Interstates closed, flood concerns rise

The expected path of now Tropical Storm Florence over the next several days. (Photo: NOAA)

It may no longer be a hurricane, but Florence is still expected to exact a toll on the Carolinas and then further inland over the next several days as the slow-moving storm drops rain measured in feet rather than inches across a wide swath of area.

Having already killed 7, the storm’s aftermath could be as deadly as its approach, officials say, with historic flooding lasting for potentially weeks after 45 inches of rain is dumped in some areas.

Florence is nearly stationary at the moment, officials from NOAA said at a morning briefing, about 35 miles west of Mrytle Beach, SC, with maximum sustained winds of 50 mph. Areas near Newport, NC have received 24 inches of rain so far with another 15 expected. Those rain bands will continue throughout the day and slowly drop to the south. As the storm starts to move out, it will bring heavy rain to the Charlotte area late tonight and tomorrow.

Flooding is a concern, particularly in the areas of the Neuse, Cape Fear Basin, PD River, the little PD River Basin, the Lumbar River and the Waccamaw River. NOAA said that river flooding is a concern as rivers will remain in flood stage for several days. Landslides will be concern as well due to the heavy rain leading to mountainous rivers and streams overflowing.

The storm is expected to continue to weaken over the next several days with its remnants working their way through eastern Tennessee and up into Kentucky, West Virginia, Ohio and up into the Northeast. While rainfall in those areas will be heavy, it is not expected to be anything like what happened in North and South Carolina.

FEMA has announced that federal disaster assistance has been made available in North Carolina, allowing affected individuals and businesses to apply for federal aid. This includes loans up to $2 million for small businesses, small agricultural cooperatives and most private, non-profit organizations of all sizes are available with loans up to $500,000 for farmers, ranchers and aquaculture operators to cover production and property losses, excluding primary residence.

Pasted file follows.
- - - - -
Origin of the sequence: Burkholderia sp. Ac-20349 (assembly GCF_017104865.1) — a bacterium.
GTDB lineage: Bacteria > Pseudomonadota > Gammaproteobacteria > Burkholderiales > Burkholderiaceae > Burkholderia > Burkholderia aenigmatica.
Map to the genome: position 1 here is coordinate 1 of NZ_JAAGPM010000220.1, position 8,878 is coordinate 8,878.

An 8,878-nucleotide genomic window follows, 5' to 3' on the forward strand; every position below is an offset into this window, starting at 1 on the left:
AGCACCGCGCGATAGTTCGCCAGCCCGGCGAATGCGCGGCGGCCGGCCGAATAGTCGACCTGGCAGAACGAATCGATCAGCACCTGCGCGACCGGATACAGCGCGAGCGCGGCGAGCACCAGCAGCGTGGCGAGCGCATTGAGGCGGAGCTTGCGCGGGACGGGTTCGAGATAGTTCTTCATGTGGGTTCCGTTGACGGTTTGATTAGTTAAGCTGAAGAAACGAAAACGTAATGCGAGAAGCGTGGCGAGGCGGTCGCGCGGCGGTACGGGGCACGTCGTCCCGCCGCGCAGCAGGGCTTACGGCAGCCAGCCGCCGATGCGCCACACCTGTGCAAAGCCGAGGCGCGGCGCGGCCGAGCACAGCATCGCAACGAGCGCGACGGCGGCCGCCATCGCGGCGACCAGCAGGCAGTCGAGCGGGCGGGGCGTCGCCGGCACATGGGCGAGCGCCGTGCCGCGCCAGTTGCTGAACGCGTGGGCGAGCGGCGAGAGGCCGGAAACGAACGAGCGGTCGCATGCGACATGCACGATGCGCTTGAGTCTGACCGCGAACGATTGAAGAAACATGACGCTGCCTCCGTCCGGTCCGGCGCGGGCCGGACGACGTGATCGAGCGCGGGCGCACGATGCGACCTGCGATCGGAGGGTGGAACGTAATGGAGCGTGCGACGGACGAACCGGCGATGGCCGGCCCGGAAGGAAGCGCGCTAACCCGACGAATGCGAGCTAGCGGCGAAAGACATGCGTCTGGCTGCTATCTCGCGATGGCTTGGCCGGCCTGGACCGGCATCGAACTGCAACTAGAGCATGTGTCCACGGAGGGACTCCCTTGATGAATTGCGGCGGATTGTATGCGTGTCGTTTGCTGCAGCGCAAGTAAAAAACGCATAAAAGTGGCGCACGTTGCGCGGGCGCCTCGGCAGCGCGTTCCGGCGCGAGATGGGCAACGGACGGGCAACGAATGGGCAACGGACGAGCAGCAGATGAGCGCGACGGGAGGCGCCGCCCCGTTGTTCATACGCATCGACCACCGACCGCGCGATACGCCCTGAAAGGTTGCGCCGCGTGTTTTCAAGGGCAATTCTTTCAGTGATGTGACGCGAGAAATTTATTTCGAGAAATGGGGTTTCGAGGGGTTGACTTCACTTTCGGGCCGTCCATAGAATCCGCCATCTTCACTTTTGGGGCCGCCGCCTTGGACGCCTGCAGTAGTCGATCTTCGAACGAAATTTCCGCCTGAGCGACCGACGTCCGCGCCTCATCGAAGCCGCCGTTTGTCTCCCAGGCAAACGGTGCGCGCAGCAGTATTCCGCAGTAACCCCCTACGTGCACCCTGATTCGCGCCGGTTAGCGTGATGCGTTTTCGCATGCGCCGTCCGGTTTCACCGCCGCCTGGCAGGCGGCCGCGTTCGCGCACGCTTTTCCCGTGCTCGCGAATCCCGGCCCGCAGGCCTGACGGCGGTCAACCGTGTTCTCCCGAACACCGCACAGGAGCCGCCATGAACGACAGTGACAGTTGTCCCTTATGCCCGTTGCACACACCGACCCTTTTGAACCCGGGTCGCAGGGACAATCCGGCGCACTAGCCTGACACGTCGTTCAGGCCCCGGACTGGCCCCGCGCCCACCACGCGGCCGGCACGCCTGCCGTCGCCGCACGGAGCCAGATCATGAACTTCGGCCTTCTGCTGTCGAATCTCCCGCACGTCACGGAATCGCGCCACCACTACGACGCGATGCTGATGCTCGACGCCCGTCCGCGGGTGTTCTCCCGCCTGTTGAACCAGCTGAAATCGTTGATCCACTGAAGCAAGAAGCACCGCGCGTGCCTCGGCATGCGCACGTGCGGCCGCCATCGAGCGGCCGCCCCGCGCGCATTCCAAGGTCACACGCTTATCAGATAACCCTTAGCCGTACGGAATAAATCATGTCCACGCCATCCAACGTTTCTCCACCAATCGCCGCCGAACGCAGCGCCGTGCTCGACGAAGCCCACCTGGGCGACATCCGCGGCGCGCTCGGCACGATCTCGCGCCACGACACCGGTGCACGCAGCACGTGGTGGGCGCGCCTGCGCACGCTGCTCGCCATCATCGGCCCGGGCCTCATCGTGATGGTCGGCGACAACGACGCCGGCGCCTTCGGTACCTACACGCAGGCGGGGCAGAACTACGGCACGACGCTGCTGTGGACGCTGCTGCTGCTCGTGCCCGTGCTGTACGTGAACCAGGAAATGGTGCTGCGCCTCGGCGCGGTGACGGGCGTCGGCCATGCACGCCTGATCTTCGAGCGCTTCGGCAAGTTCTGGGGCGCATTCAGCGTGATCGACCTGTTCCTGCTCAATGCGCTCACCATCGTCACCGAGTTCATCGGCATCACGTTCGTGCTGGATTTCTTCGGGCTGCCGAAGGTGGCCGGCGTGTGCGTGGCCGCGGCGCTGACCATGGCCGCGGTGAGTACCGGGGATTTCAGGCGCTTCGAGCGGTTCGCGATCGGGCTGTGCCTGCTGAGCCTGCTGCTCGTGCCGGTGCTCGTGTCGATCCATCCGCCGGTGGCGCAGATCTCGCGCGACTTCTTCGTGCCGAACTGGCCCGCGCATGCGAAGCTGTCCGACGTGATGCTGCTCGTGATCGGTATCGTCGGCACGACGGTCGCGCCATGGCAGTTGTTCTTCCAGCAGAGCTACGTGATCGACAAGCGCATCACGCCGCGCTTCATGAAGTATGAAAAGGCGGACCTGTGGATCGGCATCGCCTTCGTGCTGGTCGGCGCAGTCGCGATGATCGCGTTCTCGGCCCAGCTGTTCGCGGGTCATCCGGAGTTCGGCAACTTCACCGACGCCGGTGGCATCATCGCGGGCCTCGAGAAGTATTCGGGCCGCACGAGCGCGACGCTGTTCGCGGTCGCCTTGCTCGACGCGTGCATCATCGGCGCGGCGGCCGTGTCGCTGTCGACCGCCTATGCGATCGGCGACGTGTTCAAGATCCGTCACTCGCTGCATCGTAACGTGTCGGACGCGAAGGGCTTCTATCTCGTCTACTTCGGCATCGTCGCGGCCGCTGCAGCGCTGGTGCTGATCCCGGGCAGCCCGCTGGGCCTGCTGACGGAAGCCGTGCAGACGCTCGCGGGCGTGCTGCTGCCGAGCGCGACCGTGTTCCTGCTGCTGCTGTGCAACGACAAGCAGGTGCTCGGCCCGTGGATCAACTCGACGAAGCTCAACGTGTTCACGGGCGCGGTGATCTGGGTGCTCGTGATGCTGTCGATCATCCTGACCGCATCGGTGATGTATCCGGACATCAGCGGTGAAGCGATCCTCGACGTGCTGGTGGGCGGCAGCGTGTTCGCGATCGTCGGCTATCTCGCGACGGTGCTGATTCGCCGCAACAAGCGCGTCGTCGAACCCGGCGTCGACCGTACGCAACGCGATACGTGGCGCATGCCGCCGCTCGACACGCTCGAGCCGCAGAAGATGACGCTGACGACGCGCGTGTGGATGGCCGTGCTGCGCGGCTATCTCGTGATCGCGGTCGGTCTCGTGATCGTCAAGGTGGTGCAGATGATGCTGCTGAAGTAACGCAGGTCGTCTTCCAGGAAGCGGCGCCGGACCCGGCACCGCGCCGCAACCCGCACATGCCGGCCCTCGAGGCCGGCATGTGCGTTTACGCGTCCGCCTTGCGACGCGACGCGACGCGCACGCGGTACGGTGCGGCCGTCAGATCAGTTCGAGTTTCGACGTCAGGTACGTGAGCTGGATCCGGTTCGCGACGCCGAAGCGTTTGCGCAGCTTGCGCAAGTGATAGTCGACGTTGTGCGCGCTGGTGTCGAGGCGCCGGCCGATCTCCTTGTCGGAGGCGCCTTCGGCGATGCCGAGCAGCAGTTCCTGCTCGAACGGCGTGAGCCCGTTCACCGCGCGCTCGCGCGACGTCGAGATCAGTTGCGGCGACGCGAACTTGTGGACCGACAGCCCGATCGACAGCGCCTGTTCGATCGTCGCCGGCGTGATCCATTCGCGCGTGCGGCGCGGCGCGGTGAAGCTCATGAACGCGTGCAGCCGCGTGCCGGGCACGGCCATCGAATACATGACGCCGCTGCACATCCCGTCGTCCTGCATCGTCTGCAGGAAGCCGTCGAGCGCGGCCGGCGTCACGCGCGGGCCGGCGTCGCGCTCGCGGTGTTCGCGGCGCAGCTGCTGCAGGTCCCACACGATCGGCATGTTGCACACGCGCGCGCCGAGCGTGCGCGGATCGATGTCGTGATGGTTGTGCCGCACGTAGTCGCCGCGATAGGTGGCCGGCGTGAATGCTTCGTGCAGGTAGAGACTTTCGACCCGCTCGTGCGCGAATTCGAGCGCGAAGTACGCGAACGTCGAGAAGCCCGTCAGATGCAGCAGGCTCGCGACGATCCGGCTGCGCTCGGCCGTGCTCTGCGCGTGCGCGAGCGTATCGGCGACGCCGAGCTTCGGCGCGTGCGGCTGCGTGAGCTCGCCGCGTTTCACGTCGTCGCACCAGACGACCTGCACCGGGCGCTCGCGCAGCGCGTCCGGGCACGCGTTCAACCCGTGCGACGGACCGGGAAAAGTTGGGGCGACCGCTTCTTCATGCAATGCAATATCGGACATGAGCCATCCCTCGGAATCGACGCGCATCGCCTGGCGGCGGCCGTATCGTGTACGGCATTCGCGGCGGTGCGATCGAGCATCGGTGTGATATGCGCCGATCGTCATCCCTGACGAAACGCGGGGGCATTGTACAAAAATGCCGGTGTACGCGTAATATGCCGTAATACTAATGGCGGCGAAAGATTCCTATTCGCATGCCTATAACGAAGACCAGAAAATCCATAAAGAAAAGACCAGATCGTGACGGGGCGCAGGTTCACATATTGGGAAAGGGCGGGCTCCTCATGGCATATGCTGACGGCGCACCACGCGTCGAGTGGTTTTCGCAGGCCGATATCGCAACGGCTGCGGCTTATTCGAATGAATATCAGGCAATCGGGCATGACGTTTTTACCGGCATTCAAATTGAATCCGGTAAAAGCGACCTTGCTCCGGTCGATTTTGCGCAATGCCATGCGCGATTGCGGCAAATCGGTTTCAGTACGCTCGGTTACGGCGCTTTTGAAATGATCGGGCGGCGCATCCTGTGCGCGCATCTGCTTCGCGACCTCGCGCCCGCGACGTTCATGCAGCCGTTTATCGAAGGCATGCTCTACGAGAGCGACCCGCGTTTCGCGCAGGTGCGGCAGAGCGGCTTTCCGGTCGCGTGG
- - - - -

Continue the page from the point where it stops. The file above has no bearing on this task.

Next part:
The declaration covers Beaufort, Brunswick, Carteret, Craven, New Hanover, Onslow, Pamlico, and Pender counties.

In North Carolina, the state DOT reports that I-95 South near Fayetteville is closed due to flooding as is I-40 in both directions just north of Wilmington at Exit 364 and Exit 369. The state hopes to have both roads open by 8:30 a.m. on Monday. NCDOT says the majority of the impacted roads are along the coast and on the South Carolina border.

Numerous roads are reported with objects and water over the roadways blocking traffic, especially in the Fayetteville area and along the coastal roads.

The U.S. Coast Guard said that the Port of Virginia has reopened with some restrictions and it will work to get the other ports open as soon as possible.


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Brian Straight

Brian Straight covers general transportation news and leads the editorial team as Managing Editor. A journalism graduate of the University of Rhode Island, he has covered everything from a presidential election, to professional sports and Little League baseball, and for more than 10 years has covered trucking and logistics. Before joining FreightWaves, he was previously responsible for the editorial quality and production of Fleet Owner magazine and Brian lives in Connecticut with his wife and two kids and spends his time coaching his son’s baseball team, golfing with his daughter, and pursuing his never-ending quest to become a professional bowler.